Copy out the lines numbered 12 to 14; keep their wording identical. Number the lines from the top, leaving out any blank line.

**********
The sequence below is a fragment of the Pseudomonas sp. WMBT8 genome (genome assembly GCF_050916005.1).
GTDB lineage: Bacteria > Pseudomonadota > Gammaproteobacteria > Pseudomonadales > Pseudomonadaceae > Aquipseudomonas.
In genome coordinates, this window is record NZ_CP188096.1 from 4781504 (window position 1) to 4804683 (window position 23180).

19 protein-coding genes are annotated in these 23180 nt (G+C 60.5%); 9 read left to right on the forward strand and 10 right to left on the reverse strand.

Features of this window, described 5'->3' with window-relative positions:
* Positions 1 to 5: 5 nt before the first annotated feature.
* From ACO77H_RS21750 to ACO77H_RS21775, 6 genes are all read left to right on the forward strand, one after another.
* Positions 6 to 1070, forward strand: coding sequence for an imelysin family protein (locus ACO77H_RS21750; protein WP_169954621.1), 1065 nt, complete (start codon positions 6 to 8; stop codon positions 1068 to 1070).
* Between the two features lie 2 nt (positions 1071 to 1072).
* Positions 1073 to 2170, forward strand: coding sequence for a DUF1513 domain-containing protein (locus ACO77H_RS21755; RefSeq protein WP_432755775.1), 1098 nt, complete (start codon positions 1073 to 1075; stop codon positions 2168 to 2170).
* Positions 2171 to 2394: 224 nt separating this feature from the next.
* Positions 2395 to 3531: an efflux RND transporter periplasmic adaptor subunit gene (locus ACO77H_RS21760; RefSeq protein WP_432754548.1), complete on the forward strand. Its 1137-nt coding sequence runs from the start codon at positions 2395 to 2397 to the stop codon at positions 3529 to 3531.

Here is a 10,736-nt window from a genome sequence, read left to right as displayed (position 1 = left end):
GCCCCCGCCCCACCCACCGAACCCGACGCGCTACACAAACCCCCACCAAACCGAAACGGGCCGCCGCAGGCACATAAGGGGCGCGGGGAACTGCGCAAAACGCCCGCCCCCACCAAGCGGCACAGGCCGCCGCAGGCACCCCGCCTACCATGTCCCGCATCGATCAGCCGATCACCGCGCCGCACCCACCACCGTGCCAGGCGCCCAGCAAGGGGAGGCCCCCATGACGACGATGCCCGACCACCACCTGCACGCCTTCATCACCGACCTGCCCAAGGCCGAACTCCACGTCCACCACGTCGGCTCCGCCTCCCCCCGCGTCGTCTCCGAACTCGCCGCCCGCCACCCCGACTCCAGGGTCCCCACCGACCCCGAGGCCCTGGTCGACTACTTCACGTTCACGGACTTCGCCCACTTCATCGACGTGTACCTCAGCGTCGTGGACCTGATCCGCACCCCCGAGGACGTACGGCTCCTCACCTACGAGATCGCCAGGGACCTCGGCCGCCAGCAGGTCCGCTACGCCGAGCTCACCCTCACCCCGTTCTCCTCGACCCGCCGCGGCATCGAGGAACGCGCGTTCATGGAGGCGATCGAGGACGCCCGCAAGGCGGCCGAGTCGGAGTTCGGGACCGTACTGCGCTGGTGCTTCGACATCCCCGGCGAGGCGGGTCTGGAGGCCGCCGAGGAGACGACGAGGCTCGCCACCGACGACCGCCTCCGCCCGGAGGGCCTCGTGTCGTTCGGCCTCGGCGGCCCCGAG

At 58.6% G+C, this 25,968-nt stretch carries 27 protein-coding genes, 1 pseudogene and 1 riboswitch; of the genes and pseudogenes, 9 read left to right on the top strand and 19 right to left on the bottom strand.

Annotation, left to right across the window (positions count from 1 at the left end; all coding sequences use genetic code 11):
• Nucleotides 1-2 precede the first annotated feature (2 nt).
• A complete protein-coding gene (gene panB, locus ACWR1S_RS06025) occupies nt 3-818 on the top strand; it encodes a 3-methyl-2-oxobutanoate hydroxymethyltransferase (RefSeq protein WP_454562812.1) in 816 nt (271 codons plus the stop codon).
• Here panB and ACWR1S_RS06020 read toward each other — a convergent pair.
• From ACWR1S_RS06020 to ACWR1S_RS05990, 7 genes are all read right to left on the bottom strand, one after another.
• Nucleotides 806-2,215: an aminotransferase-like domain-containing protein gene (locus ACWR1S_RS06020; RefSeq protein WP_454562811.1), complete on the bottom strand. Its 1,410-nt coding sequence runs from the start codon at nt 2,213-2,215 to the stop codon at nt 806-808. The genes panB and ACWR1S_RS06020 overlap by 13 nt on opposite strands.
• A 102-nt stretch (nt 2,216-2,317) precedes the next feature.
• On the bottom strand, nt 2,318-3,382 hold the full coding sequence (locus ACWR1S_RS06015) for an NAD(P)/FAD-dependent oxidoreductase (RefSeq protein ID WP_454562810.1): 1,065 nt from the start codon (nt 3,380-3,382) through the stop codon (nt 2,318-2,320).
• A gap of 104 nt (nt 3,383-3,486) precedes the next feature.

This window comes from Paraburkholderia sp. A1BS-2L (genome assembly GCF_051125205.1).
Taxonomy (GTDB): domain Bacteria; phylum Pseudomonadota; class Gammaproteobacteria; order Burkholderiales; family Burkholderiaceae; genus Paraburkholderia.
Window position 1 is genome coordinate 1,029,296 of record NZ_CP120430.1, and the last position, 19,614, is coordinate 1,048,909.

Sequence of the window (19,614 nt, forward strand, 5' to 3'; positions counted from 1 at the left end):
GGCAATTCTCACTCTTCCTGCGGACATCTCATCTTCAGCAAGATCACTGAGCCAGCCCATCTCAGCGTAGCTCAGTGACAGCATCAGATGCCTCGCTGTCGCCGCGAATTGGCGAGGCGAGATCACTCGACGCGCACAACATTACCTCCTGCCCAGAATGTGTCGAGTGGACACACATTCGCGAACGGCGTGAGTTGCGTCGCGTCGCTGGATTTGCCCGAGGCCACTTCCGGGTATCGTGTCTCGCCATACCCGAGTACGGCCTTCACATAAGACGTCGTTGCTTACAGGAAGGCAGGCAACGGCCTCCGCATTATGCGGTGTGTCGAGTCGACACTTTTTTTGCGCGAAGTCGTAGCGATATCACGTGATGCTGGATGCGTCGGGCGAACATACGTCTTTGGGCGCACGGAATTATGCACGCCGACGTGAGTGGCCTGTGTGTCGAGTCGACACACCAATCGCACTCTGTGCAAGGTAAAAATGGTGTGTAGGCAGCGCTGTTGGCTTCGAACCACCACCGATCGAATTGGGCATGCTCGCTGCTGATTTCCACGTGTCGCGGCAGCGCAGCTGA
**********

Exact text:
* Positions 2395 to 3531: an efflux RND transporter periplasmic adaptor subunit gene (locus ACO77H_RS21760; RefSeq protein WP_432754548.1), complete on the forward strand. Its 1137-nt coding sequence runs from the start codon at positions 2395 to 2397 to the stop codon at positions 3529 to 3531.

Here is a 10,736-nt window from a genome sequence, read left to right as displayed (position 1 = left end):
GCCCCCGCCCCACCCACCGAACCCGACGCGCTACACAAACCCCCACCAAACCGAAACGGGCCGCCGCAGGCACATAAGGGGCGCGGGGAACTGCGCAAAACGCCCGCCCCCACCAAGCGGCACAGGCCGCCGCAGGCACCCCGCCTACCATGTCCCGCATCGATCAGCCGATCACCGCGCCGCACCCACCACCGTGCCAGGCGCCCAGCAAGGGGAGGCCCCCATGACGACGATGCCCGACCACCACCTGCACGCCTTCATCACCGACCTGCCCAAGGCCGAACTCCACGTCCACCACGTCGGCTCCGCCTCCCCCCGCGTCGTCTCCGAACTCGCCGCCCGCCACCCCGACTCCAGGGTCCCCACCGACCCCGAGGCCCTGGTCGACTACTTCACGTTCACGGACTTCGCCCACTTCATCGACGTGTACCTCAGCGTCGTGGACCTGATCCGCACCCCCGAGGACGTACGGCTCCTCACCTACGAGATCGCCAGGGACCTCGGCCGCCAGCAGGTCCGCTACGCCGAGCTCACCCTCACCCCGTTCTCCTCGACCCGCCGCGGCATCGAGGAACGCGCGTTCATGGAGGCGATCGAGGACGCCCGCAAGGCGGCCGAGTCGGAGTTCGGGACCGTACTGCGCTGGTGCTTCGACATCCCCGGCGAGGCGGGTCTGGAGGCCGCCGAGGAGACGACGAGGCTCGCCACCGACGACCGCCTCCGCCCGGAGGGCCTCGTGTCGTTCGGCCTCGGCGGCCCCGAG